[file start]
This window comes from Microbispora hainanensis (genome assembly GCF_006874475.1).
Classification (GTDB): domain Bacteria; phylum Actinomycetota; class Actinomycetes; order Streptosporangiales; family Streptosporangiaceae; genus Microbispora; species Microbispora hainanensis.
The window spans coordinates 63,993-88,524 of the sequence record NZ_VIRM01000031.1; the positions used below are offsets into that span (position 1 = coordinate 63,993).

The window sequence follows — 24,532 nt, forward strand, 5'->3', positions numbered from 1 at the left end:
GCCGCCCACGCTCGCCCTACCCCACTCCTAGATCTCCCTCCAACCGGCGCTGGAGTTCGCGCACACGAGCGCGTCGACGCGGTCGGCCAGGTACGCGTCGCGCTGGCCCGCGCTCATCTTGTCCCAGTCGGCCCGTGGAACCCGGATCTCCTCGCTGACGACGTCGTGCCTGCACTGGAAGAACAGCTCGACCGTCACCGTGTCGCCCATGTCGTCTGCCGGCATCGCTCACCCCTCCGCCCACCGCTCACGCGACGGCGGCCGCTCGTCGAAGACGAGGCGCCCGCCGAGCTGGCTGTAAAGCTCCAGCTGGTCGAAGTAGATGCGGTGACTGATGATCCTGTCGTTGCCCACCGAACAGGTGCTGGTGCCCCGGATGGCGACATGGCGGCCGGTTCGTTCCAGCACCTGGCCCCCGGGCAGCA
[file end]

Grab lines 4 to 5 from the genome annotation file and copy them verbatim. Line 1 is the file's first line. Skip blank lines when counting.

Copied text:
The window sequence follows — 24,532 nt, forward strand, 5'->3', positions numbered from 1 at the left end:
GCCGCCCACGCTCGCCCTACCCCACTCCTAGATCTCCCTCCAACCGGCGCTGGAGTTCGCGCACACGAGCGCGTCGACGCGGTCGGCCAGGTACGCGTCGCGCTGGCCCGCGCTCATCTTGTCCCAGTCGGCCCGTGGAACCCGGATCTCCTCGCTGACGACGTCGTGCCTGCACTGGAAGAACAGCTCGACCGTCACCGTGTCGCCCATGTCGTCTGCCGGCATCGCTCACCCCTCCGCCCACCGCTCACGCGACGGCGGCCGCTCGTCGAAGACGAGGCGCCCGCCGAGCTGGCTGTAAAGCTCCAGCTGGTCGAAGTAGATGCGGTGACTGATGATCCTGTCGTTGCCCACCGAACAGGTGCTGGTGCCCCGGATGGCGACATGGCGGCCGGTTCGTTCCAGCACCTGGCCCCCGGGCAGCA